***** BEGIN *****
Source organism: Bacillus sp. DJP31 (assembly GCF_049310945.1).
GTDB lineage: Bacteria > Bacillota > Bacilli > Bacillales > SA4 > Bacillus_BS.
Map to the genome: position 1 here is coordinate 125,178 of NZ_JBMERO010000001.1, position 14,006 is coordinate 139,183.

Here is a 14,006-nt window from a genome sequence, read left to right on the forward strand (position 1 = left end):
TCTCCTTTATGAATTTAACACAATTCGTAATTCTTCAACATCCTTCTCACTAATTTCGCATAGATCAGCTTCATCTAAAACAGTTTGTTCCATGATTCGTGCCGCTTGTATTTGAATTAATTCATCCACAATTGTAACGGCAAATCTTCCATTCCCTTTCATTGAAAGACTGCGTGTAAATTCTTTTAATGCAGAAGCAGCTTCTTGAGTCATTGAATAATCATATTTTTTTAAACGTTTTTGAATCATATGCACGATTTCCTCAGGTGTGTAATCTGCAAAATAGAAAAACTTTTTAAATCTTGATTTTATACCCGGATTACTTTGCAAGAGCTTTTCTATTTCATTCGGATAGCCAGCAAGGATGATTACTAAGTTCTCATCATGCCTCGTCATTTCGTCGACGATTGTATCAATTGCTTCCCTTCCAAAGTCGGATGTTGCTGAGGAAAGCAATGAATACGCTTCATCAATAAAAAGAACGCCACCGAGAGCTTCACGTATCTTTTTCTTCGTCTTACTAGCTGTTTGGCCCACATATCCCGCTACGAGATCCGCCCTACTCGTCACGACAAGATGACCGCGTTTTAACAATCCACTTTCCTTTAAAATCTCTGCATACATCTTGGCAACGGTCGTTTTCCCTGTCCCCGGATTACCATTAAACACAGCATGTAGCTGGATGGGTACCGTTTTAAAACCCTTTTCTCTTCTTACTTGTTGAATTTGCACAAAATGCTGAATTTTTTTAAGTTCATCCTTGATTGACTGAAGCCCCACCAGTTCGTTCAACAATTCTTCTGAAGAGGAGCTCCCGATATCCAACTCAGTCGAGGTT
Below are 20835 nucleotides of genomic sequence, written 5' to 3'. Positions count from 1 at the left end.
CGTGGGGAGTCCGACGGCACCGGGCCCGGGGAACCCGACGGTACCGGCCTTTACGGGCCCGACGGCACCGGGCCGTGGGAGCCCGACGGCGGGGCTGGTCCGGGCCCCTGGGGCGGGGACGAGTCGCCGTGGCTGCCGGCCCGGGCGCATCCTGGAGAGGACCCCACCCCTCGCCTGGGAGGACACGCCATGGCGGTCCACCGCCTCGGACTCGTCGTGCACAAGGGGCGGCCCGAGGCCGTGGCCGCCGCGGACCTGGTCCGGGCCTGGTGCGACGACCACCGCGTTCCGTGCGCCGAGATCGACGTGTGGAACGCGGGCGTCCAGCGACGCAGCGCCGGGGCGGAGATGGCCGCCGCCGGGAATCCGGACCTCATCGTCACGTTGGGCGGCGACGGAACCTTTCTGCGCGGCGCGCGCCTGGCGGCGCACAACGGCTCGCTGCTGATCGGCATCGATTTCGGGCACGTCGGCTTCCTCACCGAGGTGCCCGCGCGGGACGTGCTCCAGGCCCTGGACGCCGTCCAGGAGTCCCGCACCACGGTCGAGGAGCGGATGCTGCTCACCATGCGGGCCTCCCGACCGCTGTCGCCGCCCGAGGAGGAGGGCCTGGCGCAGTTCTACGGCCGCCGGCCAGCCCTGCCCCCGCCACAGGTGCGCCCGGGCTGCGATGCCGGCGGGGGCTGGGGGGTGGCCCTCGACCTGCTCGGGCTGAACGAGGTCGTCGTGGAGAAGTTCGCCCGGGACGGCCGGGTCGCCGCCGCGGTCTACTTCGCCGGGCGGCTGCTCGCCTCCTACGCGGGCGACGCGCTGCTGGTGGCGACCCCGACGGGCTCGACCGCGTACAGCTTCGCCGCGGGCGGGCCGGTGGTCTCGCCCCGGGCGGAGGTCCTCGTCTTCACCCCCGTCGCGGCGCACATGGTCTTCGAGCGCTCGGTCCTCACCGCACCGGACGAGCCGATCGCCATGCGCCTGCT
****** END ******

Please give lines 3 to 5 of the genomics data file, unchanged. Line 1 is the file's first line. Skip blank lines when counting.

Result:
Map to the genome: position 1 here is coordinate 125,178 of NZ_JBMERO010000001.1, position 14,006 is coordinate 139,183.

Here is a 14,006-nt window from a genome sequence, read left to right on the forward strand (position 1 = left end):
TCTCCTTTATGAATTTAACACAATTCGTAATTCTTCAACATCCTTCTCACTAATTTCGCATAGATCAGCTTCATCTAAAACAGTTTGTTCCATGATTCGTGCCGCTTGTATTTGAATTAATTCATCCACAATTGTAACGGCAAATCTTCCATTCCCTTTCATTGAAAGACTGCGTGTAAATTCTTTTAATGCAGAAGCAGCTTCTTGAGTCATTGAATAATCATATTTTTTTAAACGTTTTTGAATCATATGCACGATTTCCTCAGGTGTGTAATCTGCAAAATAGAAAAACTTTTTAAATCTTGATTTTATACCCGGATTACTTTGCAAGAGCTTTTCTATTTCATTCGGATAGCCAGCAAGGATGATTACTAAGTTCTCATCATGCCTCGTCATTTCGTCGACGATTGTATCAATTGCTTCCCTTCCAAAGTCGGATGTTGCTGAGGAAAGCAATGAATACGCTTCATCAATAAAAAGAACGCCACCGAGAGCTTCACGTATCTTTTTCTTCGTCTTACTAGCTGTTTGGCCCACATATCCCGCTACGAGATCCGCCCTACTCGTCACGACAAGATGACCGCGTTTTAACAATCCACTTTCCTTTAAAATCTCTGCATACATCTTGGCAACGGTCGTTTTCCCTGTCCCCGGATTACCATTAAACACAGCATGTAGCTGGATGGGTACCGTTTTAAAACCCTTTTCTCTTCTTACTTGTTGAATTTGCACAAAATGCTGAATTTTTTTAAGTTCATCCTTGATTGACTGAAGCCCCACCAGTTCGTTCAACAATTCTTCTGAAGAGGAGCTCCCGATATCCAACTCAGTCGAGGTT